Historical True Crime will be the center of this chat between Sarah and Jennifer Sessions, hosted by Andi.
About the Book:
The Red Widow is the true story of Marguerite (“Meg”) Steinheil, a real-life femme fatale who left a trail of death and destruction in her wake. It’s a tale of sex, ambition, deception, and murder — and of an unforgettable woman who got ahead by breaking all the rules.
In 1890, Meg Steinheil was living in Paris, married to a mediocre artist with little ambition. Determined to enter high society, she launches into a series of lucrative affairs with wealthy men (and maybe some women). In 1897, she lands the greatest coup of all: a relationship with Félix Faure, the French president, who is more than happy to pay her price.
Meg seems to have it all: money, power, and access. But in 1899, Faure has a fatal stroke during one of their assignations. Even as his death threatens to become a scandal and transforms French politics, she continues to forge ahead.
Nine years later, Meg dramatically re-enters the spotlight when her husband and mother are found murdered in their home. Meg is the sole survivor and witness to the attack. Although she tells a series of outlandish and shifting lies about what she saw, the authorities, though, go along with her story … at least for a while.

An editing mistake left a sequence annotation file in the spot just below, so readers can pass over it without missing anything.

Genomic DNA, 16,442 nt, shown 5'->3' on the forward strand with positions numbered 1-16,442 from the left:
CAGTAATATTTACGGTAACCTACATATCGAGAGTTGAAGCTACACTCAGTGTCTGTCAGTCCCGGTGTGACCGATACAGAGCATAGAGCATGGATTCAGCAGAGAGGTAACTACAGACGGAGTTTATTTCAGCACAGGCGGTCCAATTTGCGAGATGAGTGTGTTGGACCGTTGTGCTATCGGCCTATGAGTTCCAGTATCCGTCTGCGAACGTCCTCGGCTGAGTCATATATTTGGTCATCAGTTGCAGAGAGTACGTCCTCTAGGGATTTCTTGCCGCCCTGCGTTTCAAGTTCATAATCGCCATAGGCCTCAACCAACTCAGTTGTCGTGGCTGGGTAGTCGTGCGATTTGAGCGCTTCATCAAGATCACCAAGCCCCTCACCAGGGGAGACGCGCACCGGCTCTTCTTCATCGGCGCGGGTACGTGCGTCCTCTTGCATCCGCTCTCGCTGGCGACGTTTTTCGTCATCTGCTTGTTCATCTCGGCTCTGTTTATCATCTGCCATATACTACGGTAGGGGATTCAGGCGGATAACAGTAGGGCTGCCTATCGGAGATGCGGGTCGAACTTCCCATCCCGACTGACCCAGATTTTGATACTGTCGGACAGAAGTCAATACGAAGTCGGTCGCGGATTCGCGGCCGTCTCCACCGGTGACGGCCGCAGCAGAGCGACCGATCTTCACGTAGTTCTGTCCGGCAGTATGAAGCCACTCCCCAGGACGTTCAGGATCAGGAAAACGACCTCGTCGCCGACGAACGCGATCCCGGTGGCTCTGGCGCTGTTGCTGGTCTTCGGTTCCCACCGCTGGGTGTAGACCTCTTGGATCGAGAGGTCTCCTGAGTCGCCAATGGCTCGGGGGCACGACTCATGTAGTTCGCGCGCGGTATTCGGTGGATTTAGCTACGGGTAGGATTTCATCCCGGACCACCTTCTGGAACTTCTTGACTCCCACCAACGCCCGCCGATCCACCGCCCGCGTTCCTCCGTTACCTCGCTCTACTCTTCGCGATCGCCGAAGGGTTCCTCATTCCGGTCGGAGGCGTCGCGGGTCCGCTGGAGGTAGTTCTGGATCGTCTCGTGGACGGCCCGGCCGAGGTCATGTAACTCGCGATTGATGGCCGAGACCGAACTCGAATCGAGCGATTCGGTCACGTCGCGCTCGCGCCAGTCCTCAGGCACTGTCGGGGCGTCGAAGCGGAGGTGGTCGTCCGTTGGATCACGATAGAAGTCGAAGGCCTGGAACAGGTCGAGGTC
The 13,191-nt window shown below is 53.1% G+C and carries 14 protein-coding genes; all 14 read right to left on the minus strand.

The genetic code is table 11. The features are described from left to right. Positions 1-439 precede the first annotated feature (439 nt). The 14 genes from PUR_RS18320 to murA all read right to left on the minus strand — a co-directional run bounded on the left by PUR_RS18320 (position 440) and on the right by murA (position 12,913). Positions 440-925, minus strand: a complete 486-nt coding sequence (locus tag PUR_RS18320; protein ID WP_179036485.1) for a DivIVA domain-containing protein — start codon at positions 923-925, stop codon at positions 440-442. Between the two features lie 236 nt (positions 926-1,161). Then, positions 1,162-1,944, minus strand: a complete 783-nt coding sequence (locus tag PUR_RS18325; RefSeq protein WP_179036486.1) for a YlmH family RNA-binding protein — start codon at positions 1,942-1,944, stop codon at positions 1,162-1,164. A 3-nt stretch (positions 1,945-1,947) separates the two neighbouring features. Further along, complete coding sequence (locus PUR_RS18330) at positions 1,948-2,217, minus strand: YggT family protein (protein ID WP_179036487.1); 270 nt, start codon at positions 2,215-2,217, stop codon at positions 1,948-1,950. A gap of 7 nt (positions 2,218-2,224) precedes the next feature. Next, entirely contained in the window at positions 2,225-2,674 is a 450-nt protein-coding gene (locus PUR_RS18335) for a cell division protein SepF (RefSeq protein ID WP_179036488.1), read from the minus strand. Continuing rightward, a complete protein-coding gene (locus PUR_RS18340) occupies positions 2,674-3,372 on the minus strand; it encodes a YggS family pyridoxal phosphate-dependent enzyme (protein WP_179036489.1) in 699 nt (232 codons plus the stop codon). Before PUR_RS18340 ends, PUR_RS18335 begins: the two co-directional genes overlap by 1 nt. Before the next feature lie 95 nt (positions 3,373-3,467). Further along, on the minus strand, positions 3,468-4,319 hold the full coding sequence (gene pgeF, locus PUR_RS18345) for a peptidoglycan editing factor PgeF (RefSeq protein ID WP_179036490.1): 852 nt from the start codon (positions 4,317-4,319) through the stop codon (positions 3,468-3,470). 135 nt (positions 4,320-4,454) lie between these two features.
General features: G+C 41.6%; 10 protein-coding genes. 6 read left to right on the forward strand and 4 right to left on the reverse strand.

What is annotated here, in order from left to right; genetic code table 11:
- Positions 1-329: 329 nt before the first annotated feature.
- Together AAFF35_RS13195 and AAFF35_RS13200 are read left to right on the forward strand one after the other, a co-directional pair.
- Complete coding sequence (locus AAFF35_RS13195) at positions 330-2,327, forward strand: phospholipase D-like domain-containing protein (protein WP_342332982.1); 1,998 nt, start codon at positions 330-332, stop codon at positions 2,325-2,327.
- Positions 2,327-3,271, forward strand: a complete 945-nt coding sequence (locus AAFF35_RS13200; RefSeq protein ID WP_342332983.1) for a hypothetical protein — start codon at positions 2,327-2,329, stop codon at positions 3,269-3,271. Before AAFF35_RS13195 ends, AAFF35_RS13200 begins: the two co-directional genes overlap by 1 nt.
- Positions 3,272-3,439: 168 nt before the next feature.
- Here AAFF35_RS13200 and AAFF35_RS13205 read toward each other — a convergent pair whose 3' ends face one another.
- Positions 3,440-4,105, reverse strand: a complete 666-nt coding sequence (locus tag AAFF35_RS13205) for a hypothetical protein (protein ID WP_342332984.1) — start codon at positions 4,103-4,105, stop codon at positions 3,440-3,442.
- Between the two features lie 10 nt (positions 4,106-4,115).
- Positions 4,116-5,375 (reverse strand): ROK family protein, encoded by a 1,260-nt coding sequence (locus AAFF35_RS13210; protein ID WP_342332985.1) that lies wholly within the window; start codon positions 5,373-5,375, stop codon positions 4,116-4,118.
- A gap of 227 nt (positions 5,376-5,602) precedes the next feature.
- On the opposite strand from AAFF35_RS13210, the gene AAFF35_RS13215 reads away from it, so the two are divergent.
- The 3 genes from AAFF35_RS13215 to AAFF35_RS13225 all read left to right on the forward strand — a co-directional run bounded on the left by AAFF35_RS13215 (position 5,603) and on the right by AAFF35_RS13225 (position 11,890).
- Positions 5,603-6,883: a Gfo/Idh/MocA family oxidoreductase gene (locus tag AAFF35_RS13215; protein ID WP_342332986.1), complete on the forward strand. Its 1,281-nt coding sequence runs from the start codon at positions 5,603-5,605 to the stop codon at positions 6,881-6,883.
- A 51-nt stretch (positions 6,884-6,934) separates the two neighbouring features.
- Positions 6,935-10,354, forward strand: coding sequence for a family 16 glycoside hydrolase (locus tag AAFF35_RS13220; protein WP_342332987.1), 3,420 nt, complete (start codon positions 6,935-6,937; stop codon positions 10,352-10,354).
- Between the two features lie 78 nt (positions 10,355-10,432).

About the Author:
Sarah Horowitz is a Professor of History at W&L University, where she is also the head of the Women's, Gender, and Sexuality Studies program. She is the author of The Red Widow: The Scandal that Shook Paris and the Woman Behind it All (Sourcebooks, September 2022) and Friendship and Politics in Post-Revolutionary France (Penn State, 2013). Her work has appeared in The Washington Post as well as Nursing Clio.
She has a BA from Wellesley College and a PhD in modern European history from the University of California, Berkeley.
She lives in Virginia with her wife and their wildly over-confident puppy. In her spare time, she enjoys project baking, reading, and catching up on the latest scammer documentaries.
Jennifer Sessions is an associate professor of history and an affiliated faculty member in French at UVA, where her research and teaching focus on politics, culture, and colonial empire in modern France and modern Europe. She is the author of By Sword and Plow: France and the Conquest of Algeria (Cornell, 2011), an award-winning history of the origins of French colonialism in Algeria. She is now studying a 1901 Algerian uprising against French rule and the monster trial of over a hundred accused insurgents that followed